FinanceFeeds today spoke today to James Glyde, Business Development Manager at Spotware Systems, about the importance algorithmic trading being made available to retail traders.

“Algo trading has great importance within the retail sector, not just because it farms volume for brokers but also drives a community for traders, this is why it’s deeply important to provide a venue for this community allowing it to flourish without limits and potentially evolve into an autonomous environment” said Mr. Glyde.

“Trading strategies can be complex and obscure which is why it is essential to provide rich API’s using well known languages for traders to give traders and developers absolute freedom to employ any strategy of their desire. Based on this understanding Spotware encourage all developers to connect their apps to cTrader using our Open API and provide resources for developers using C#, JavaScript, Node.js, Java or Xamarin to create their apps” – James Glyde, Business Development Manager, Spotware Systems

To understand from a first-person perspective what a retail trader goes through, FinanceFeeds reporter Ricardo Esteves had a chat with Vasco Ferreira, a Forex retail trader based in Portugal.

“Every form of trading has its place and every trader should adopt the form that fits their goals and more importantly, their risk profile. I use algo trading because it allows me to manage my time without being constantly monitoring the market, but also because i can be sure that i didn’t see anything wrong at a particular moment and i don’t have to rush making the math or risk losing the opportunity” said Mr. Ferreira.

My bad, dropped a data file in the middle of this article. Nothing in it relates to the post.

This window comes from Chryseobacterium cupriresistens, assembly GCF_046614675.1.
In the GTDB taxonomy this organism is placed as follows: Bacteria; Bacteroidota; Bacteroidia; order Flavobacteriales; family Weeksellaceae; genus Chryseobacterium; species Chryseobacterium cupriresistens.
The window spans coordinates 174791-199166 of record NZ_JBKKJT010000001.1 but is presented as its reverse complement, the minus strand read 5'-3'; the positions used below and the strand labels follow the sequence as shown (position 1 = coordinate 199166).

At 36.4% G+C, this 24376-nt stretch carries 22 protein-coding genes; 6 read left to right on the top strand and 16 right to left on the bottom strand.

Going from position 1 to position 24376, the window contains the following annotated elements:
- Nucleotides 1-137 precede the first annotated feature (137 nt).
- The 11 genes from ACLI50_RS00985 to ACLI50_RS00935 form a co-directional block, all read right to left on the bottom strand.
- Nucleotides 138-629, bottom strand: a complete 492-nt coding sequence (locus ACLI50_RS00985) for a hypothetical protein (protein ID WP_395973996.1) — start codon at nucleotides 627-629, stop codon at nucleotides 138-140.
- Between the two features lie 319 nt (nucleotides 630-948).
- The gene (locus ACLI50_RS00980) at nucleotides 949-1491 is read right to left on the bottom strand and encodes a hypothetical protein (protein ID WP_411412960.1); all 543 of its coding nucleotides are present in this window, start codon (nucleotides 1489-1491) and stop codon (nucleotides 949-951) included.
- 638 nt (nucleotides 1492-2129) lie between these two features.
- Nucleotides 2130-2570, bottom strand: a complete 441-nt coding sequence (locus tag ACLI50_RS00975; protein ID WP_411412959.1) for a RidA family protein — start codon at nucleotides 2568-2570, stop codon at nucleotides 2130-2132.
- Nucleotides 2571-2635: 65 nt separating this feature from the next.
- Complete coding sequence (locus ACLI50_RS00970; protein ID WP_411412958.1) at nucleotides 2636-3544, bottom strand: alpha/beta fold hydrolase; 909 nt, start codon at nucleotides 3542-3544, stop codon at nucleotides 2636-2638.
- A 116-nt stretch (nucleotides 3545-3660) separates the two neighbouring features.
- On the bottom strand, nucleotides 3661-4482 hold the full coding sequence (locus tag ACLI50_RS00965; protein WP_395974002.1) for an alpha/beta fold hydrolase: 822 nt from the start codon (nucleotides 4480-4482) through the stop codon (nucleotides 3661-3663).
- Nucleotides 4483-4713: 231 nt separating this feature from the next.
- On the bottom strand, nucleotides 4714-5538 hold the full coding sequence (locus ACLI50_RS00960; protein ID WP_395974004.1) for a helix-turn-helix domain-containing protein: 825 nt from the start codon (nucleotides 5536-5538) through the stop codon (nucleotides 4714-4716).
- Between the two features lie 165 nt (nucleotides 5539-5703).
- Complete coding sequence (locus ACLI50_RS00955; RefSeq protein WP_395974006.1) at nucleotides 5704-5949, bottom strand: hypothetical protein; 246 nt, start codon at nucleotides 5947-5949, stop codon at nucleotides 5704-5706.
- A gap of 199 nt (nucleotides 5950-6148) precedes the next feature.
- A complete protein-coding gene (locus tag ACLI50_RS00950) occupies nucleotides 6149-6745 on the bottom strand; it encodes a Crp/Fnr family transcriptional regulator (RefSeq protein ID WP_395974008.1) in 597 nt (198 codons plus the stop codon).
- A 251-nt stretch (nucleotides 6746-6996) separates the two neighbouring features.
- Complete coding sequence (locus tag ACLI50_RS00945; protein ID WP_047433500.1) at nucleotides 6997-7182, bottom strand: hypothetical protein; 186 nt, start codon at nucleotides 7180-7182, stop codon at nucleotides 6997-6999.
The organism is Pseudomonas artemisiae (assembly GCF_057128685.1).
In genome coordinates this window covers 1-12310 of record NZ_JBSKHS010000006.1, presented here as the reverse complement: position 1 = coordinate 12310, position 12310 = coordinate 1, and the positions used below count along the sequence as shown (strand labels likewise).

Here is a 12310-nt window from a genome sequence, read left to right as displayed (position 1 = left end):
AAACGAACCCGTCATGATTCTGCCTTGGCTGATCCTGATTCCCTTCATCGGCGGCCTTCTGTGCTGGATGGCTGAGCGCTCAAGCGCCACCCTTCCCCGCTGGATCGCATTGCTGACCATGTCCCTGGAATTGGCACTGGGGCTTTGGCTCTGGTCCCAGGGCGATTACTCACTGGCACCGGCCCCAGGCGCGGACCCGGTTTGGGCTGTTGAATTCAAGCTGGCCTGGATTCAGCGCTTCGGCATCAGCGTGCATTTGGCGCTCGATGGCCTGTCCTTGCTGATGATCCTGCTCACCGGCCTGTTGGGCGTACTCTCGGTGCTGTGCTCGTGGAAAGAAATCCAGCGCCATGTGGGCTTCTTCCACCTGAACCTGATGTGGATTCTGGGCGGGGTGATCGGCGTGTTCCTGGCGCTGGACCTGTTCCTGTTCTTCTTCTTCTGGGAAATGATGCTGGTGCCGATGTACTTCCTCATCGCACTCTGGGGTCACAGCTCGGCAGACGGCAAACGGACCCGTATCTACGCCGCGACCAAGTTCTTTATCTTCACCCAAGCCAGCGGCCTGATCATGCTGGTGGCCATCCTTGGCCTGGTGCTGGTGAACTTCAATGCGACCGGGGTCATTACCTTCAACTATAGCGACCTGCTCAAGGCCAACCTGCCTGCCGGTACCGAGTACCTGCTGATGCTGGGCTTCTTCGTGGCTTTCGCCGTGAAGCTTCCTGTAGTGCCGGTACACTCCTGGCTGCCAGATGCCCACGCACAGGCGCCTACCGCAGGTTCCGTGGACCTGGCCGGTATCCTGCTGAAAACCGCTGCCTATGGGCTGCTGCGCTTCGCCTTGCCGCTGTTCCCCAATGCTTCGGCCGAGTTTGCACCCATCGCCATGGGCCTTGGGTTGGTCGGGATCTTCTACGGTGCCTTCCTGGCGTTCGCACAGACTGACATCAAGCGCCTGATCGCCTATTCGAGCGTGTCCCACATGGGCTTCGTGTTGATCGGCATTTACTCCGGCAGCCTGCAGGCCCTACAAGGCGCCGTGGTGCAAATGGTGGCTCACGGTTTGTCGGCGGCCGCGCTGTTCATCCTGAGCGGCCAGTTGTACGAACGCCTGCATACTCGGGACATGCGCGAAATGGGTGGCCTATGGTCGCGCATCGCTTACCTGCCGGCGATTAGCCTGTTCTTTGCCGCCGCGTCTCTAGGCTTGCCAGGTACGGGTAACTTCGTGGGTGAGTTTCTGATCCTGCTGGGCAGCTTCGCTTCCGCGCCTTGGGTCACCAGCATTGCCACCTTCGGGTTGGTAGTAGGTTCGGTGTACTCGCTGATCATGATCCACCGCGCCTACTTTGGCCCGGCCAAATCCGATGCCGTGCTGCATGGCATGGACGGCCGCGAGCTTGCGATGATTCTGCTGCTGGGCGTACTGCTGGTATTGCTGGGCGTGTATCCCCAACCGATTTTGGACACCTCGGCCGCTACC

Of course some people enjoy the thrill of actually being “inside” the market, manually executing their trades and monitoring every up and down tick, and that’s ok. It’s just not for me. Another important thing about algo trading is related to the backtesting. Most people executing manual trades will have a hard time backtesting a considerable amount of trades, say at least 100. I’m not saying it’s impossible, but it’s definitely harder than using algo trading.

Automating your strategy allows you to test accurately (well, depending on your data source) and very quickly a huge number of trades. Now, what some consider the downside is the “my strategy is impossible to automate” argument. Well, i’ve almost surrendered to that but i have to say that’s my favourite part at the moment. I love the challenge and have come to believe that you can automate even the most difficult and complex strategy, and actually those are the ones that should be automated.”

Some may question whether algorithmic traders can still succeed at the retail level due to some disadvantages against the institutional market, but their lot size gives them freedom to navigate the market without “crowding the trade”, and don’t have the same regulatory and shareholder politics problems as firms do. However, while having the ability to have a looser risk management policy, it often comes costly, especially to the novice trader. What is for certain is that algorithmic trading continues to attract new traders and getting a larger adoption, onboarding new technology solution providers as well.